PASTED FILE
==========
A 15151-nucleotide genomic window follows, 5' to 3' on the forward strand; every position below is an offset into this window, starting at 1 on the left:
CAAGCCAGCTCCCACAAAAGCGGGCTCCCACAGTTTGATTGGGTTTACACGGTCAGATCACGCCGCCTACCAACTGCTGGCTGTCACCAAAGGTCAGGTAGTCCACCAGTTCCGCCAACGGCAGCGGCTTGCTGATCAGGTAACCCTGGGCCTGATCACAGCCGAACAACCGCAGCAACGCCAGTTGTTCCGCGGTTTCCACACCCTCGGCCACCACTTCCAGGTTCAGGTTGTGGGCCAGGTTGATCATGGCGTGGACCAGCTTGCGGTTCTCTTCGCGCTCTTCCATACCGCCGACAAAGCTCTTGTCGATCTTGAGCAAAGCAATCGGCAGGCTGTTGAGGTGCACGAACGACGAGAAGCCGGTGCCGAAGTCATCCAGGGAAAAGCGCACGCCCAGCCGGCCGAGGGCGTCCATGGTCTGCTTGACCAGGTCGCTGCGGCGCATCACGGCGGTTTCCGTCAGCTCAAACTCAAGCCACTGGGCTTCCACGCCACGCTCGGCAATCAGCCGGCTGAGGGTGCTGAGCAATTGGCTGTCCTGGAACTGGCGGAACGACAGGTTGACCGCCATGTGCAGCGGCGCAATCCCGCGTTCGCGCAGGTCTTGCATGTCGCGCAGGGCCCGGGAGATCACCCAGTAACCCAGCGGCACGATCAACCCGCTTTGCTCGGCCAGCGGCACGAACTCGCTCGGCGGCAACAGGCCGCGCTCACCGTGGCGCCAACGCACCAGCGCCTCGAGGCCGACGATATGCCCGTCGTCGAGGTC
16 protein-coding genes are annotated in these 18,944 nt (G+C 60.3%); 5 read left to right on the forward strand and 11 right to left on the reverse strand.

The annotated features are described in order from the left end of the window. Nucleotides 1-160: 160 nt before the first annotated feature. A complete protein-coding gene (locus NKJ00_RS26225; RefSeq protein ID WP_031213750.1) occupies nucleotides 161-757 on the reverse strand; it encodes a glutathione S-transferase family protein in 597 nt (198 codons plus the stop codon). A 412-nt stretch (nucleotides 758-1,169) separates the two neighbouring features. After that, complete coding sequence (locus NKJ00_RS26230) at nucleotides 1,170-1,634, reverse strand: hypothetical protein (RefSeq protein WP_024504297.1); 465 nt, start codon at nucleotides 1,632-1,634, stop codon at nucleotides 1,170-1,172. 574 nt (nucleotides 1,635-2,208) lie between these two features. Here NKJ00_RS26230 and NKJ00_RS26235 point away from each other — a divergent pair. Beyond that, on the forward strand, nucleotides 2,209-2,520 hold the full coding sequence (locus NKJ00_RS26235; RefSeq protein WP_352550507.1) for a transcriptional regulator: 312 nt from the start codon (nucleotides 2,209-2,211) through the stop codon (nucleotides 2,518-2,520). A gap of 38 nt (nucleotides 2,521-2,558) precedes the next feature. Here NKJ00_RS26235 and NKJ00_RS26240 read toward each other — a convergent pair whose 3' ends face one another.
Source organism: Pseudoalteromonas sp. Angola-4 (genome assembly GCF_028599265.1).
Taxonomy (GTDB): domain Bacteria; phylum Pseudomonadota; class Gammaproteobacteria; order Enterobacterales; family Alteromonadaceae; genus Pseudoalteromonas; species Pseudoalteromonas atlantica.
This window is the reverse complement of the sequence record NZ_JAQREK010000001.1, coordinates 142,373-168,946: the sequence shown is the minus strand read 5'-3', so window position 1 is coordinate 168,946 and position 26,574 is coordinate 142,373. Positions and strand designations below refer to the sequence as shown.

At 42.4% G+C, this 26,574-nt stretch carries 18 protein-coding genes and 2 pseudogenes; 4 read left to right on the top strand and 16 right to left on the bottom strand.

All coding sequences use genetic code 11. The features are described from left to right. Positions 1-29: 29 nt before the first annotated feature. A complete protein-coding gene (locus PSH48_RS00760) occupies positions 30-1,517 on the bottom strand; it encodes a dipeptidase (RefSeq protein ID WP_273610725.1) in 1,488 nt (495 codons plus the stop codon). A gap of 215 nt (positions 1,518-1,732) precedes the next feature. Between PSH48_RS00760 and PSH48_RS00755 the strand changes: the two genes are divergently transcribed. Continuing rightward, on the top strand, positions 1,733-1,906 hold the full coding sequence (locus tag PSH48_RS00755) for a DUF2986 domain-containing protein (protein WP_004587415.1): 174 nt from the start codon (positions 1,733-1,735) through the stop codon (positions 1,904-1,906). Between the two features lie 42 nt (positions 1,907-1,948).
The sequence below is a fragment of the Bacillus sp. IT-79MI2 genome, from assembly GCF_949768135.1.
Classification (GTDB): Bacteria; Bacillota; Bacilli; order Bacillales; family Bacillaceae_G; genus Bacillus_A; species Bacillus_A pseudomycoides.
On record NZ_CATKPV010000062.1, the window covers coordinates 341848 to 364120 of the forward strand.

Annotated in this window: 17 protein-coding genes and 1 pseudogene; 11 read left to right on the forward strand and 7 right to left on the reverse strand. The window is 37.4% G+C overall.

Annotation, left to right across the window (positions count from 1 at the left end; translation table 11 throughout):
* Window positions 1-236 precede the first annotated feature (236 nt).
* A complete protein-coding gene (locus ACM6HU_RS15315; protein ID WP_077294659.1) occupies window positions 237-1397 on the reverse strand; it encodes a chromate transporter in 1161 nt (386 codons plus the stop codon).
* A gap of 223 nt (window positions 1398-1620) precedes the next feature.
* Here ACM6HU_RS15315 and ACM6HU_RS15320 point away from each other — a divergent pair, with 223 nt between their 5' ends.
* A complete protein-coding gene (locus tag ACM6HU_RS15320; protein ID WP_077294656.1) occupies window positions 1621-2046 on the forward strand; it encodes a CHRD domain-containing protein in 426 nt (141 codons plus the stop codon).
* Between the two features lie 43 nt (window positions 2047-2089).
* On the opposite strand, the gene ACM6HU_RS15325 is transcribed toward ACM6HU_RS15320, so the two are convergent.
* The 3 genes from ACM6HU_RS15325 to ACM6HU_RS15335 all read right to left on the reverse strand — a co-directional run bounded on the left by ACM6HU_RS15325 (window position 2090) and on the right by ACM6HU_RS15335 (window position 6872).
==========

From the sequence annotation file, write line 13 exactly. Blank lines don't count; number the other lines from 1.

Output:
Annotated in this window: 17 protein-coding genes and 1 pseudogene; 11 read left to right on the forward strand and 7 right to left on the reverse strand. The window is 37.4% G+C overall.